To keep ants from finding a way inside, homeowners should pest-proof around the outside of the home. Experts recommend sealing any cracks with silicone caulk, repairing holes in window and door screens, replacing weather-stripping, fixing loose mortar around the basement foundation and windows, and keeping tree branches trimmed back and away from the house.
Hulett Environmental Services recommends the following five simple steps that homeowners can do today to thwart an ant infestation.
1. Block off access points. Take time to inspect the outside of your home for cracks and crevices, paying special attention to areas where utility pipes enter. Seal any small holes or gaps with a silicone-based caulk. Keep tree branches and other shrubbery well trimmed and away from the structure.
2. Eliminate sources of water in and around the home. Indoors, routinely check under sinks for areas of moisture and repair any leaky pipes. Consider using a dehumidifier in damp basements, crawl spaces or attics. Outside, ensure that downspouts and gutters are functioning properly so that water flows away from the home’s foundation.
3. Keep a clean kitchen. Wipe down counter tops and sweep floors to removecrumbs and residue from spills. Store food in sealed containers, and keep ripe fruit in the refrigerator. Also, make sure to dispose of garbage regularly.
4. Don’t forget about the pets. After mealtime, keep pet bowls clean and wipe up any spilled food or water around them promptly. Store dry pet food in a sealed plastic container rather than the paper bags they often come in, which can be easily accessed by ants, rodents and other pests.
5. Work with a pest professional. Eliminating ants can be challenge without the proper treatment. Some species of ants, like carpenter ants, can cause serious property damage while others can pose health threats. If you see ants in your home, contact a licensed pest professional to identify the species and recommend a course of treatment.
Stinging insects such as yellowjackets, wasps and hornets send more than 500,000 people to the emergency room each year. And, if that’s not bad enough, they become extra feisty in late summer and early fall when their colonies forage for food to sustain their queens during the winter months.
While the thought of encountering a bee hive on the porch or a hornets nest under the patio is enough to make anyone want to stay indoors over the next few weeks, don’t fret. There are a handful of ways to ensure these pesky stingers won’t ruin your fun in the sun.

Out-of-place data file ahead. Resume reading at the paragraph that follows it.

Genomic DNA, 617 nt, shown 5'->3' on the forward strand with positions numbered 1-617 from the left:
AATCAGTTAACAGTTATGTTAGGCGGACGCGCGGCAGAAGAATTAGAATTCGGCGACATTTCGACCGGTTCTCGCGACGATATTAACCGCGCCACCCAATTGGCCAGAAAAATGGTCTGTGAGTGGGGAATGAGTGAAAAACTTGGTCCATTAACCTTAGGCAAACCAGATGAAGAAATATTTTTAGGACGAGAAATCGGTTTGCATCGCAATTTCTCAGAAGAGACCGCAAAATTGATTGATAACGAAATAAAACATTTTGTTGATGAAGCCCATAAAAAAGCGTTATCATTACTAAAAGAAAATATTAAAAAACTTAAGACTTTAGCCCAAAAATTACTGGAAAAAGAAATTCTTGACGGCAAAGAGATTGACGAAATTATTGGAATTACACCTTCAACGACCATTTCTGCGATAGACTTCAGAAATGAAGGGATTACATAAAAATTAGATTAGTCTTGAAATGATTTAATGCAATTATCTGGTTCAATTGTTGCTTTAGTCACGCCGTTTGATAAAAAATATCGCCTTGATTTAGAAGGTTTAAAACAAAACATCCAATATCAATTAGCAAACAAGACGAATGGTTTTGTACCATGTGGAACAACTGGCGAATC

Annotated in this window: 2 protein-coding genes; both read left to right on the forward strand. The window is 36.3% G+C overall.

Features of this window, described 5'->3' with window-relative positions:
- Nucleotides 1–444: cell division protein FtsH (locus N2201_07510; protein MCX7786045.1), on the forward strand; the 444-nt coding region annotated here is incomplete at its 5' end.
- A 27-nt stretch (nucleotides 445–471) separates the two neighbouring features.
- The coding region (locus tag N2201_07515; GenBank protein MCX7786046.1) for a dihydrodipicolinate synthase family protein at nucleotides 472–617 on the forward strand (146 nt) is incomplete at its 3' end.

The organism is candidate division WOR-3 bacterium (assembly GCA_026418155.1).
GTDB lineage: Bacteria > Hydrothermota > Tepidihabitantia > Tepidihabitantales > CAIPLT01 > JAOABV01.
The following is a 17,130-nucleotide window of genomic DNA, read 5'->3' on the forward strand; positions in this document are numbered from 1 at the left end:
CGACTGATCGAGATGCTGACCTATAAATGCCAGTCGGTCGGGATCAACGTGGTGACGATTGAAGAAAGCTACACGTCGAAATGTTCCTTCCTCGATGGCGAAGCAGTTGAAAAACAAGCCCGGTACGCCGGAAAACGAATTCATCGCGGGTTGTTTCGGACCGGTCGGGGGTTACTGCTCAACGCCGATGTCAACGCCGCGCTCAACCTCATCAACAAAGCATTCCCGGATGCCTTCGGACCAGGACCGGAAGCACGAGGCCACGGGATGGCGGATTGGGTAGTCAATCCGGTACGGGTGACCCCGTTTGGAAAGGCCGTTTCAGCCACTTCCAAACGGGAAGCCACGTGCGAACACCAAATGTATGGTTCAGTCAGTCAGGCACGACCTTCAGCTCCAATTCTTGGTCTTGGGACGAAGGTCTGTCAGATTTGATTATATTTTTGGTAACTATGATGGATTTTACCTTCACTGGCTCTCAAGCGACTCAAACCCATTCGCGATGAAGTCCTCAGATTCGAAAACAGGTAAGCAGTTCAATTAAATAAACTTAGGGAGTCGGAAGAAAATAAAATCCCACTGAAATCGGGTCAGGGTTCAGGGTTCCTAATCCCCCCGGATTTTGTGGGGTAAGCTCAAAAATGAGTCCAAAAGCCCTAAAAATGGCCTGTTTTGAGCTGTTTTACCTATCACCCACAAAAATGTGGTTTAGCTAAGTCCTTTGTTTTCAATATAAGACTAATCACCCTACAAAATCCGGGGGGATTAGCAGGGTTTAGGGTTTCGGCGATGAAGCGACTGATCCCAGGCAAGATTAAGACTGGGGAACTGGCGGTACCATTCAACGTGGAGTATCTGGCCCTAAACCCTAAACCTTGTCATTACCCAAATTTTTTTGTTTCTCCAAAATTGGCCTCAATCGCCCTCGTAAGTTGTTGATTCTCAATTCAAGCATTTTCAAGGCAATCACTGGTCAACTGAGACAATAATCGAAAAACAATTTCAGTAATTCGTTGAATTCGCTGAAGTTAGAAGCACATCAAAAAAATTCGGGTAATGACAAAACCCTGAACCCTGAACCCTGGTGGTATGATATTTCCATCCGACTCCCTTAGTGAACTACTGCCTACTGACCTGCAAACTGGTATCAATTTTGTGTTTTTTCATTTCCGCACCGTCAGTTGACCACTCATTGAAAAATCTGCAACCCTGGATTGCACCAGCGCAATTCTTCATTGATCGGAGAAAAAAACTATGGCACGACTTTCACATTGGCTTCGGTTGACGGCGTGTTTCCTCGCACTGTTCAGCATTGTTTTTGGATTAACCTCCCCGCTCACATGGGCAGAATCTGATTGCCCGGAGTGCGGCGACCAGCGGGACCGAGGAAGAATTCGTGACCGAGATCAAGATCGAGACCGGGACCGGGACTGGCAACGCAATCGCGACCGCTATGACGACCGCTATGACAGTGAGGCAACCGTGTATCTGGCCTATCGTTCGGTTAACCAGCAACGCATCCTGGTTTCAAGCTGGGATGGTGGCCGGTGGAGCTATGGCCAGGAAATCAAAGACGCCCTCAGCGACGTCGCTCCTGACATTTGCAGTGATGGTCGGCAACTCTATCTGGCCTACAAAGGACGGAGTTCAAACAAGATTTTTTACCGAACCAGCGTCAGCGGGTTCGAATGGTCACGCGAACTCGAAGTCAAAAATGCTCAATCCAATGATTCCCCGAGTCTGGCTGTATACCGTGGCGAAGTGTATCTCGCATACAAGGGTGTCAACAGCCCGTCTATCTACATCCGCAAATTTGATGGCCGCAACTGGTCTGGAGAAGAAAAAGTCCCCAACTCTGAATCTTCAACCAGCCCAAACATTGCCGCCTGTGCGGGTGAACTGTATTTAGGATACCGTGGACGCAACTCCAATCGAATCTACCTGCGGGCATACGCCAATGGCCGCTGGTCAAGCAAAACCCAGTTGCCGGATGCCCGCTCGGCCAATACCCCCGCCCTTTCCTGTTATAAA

Seal cracks and crevices
One effective way to prevent an infestation of these insects and most other pests is to eliminate access and harborage sites around of the home. Stinging insects often build their nests inside attics and chimneys, behind porch lights and under decks or eaves. Homeowners should seal all visible cracks and crevices to keep these pests from moving indoors, and regularly inspect around the yard and along the perimeter of the house for nests.
Keep food covered
Have you ever been to an outdoor gathering where bees are swarming around the table of hamburgers, chips and fruit? Stinging insects are attracted to exposed food and open garbage cans. To avoid an unwanted encounter with a yellowjacket or bee during a picnic or cookout, cover all food when outside and be sure to keep tight fitting lids on trash bins.
Avoid excessive use of fragrances
Yellowjackets and other stinging insects are attracted to sweet-smelling fragrances. If spending long periods of time outdoors, avoid excessive use of perfume or cologne. When possible, also choose unscented shampoos, soaps, lotions and sunscreen.
Adjust your wardrobe
Avoid wearing dark colors and floral prints, since these patterns are known to attract stinging insects. It’s also important to wear closed-toe shoes, especially in grassy areas as bumblebees and some hornets often nest there.
Remain calm, cool and collected
If a stinging insect is flying nearby, many people’s first reaction is to either swat the insect away or flail their arms in panic. However, these movements may actually provoke an attack. Do not swat the pest, but rather remain calm, slowly walk from the area and it should fly away with causing any harm. If you do get stung, carefully remove the stinger and seek medical attention, as reactions can be severe in some cases.
Just Call Hulett!
If a nest is found on the property, keep yourself and other members of the family away and do not attempt to remove it on your own. Depending on the species, a nest could contain hundreds (if not thousands) of stinging insects, which could swarm and sting en masse if they are disturbed or feel threatened. Instead, contact a licensed pest professional who will be able to identify the species and aid in stinging insect control by either destroying the colony or removing it to a safe location.
Stinging insects can be hard to avoid as they often show up to picnics, cookouts and pool parties. The best way to prevent an unwanted encounter is to exercise caution when outdoors. To learn more about stinging insects, watch this Stinging Insects 101 video.